An innovative technology was evaluated to generate fire and health safe soft furnishings. Nanoparticle-based thin coatings on a polyurethane foam and nonwoven barrier fabric were applied using Layer-by-layer (Lbl) assembly. This is the first report of using Lbl on a complex three dimensional substrate, to improve the fire resistance of foam and barrier fabrics, and with sodium montmorillonite clay (MMT), carbon nanofibers (CNF) and multi-walled carbon nanotubes (MWCNT). The Lbl process was tailored for each nanoparticle in order to fabricate durable coatings that completely covered the entire substrate surface. The CNF and MWCNT coatings on foam were thinner and contained fewer nanoparticles, but resulted in the greatest reduction in peak heat release rate (flammability). The reduction in foam flammability due to the nanoparticle \Lbl coatings is as high as 1138% greater than 17 other commercial fire retardants commonly used in foam. This technology has strong commercial viability for foam due to easy and flexibility of the Lbl process and the significant reduction in foam flammability caused by the coatings. However, Lbl does not work for nonwoven barrier fabrics as the structure was unable to remain intact during the fabrication process. In order to enable other agencies to access the potential health risk of using this nanoparticle-based technology for reducing the flammability of soft consumer products, this project developed the methodology to promote, collect, and quantify nanoparticles released from these substrates. In general, the release of nanoparticles was an order of magnitude higher from simulated chewing than simulated wear and tear, highest from the barrier fabric, and lowest for MMT. The release was between 0.50 mass fraction % to 0.0003 mass fraction % of the total nanoparticle loading on the substrate.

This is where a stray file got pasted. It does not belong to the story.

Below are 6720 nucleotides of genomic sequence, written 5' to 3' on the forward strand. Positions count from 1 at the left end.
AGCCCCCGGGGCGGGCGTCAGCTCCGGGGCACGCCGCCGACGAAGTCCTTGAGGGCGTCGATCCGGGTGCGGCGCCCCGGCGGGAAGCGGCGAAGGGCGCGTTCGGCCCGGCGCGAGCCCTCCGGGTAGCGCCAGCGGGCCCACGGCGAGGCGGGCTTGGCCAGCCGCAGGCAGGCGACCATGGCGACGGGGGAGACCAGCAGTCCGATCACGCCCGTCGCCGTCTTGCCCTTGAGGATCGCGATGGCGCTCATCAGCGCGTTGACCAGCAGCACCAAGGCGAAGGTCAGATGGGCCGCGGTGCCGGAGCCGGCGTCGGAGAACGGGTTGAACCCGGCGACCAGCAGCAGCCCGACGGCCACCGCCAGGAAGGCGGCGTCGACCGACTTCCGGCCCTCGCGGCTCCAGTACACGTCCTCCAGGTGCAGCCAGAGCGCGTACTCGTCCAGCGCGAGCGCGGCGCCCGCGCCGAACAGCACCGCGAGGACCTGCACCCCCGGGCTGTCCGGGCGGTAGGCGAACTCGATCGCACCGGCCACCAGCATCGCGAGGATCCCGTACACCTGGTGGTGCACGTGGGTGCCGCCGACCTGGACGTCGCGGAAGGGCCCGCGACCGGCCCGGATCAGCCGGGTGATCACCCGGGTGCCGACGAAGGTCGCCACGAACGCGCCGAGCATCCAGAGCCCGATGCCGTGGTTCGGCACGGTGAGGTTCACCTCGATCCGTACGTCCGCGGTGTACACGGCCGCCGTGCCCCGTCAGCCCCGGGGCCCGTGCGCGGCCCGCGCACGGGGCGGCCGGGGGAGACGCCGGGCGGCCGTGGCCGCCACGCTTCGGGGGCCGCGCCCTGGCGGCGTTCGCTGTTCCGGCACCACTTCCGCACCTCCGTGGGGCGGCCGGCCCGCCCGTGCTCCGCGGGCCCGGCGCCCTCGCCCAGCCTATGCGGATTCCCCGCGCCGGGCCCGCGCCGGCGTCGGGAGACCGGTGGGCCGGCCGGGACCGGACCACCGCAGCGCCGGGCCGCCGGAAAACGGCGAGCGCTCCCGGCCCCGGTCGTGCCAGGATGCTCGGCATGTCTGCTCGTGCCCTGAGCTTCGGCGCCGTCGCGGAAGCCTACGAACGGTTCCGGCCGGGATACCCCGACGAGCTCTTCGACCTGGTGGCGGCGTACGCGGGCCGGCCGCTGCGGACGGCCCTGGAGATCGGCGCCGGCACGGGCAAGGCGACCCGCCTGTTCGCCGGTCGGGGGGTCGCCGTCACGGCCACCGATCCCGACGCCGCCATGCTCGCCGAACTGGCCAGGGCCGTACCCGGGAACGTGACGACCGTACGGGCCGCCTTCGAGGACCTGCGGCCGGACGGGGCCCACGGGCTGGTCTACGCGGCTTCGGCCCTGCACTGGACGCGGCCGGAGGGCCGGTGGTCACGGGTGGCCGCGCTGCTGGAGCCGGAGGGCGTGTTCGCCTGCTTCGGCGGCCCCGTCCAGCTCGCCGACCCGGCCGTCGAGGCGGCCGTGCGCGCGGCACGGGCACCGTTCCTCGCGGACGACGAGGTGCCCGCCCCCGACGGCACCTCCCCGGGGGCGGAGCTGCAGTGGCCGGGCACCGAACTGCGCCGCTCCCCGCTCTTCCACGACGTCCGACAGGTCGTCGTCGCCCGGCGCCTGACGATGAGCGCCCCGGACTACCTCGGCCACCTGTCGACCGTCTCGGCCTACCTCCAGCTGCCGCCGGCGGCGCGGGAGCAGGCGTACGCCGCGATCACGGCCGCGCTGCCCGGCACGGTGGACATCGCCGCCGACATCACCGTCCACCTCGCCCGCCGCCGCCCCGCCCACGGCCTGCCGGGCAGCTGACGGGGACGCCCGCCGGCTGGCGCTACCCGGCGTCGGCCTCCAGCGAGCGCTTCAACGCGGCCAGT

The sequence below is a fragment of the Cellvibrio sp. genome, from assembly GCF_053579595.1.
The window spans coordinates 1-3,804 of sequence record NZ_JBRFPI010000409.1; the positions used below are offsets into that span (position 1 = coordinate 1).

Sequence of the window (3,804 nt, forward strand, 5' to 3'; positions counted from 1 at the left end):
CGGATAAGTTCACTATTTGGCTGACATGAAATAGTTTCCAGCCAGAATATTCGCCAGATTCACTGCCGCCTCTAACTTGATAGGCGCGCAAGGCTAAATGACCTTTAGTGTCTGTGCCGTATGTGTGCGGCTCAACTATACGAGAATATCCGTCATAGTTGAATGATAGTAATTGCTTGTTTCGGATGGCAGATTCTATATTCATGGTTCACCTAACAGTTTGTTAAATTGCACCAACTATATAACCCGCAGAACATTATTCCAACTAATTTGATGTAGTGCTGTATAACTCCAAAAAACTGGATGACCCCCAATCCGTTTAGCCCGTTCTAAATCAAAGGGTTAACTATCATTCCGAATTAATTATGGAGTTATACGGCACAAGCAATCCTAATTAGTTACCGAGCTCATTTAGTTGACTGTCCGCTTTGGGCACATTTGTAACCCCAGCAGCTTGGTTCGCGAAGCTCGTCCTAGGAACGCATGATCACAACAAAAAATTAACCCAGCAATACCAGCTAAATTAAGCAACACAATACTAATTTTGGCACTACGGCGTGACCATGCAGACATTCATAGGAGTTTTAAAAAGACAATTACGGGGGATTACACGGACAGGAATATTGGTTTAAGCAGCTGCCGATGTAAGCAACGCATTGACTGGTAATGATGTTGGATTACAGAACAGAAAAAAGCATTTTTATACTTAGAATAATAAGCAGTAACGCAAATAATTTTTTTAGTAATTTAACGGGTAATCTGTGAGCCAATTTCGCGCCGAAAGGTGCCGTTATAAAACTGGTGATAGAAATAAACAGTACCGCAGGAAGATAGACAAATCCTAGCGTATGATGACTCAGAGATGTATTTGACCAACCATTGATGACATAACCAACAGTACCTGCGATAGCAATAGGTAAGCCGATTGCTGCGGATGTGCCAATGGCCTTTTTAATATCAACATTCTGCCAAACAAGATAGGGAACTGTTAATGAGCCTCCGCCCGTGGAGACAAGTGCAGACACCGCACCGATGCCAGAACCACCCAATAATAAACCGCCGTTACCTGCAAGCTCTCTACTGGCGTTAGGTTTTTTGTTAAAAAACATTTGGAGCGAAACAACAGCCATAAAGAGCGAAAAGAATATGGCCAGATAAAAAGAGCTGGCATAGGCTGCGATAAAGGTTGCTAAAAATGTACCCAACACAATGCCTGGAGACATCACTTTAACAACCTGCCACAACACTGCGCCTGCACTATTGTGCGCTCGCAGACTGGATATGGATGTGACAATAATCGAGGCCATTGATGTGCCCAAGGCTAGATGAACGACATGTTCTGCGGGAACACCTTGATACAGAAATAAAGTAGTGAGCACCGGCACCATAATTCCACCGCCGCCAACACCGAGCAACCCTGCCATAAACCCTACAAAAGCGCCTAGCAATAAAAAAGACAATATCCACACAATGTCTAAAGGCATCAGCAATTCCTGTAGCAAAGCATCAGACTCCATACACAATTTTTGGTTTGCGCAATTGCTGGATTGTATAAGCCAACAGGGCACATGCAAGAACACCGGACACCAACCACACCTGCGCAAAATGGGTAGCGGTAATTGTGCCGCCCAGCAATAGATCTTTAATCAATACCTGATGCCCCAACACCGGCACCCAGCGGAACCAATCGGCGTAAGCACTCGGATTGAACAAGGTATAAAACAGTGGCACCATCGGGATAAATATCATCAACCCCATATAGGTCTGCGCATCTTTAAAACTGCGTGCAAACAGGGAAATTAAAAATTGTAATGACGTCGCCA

Citation: NIST Interagency/Internal Report (NISTIR) - 7805
NIST Pub Series: NIST Interagency/Internal Report (NISTIR)
Pub Type: NIST Pubs
nanoparticle, flammability, foam, mattress, upholstered furniture, service-life, health, risk exposure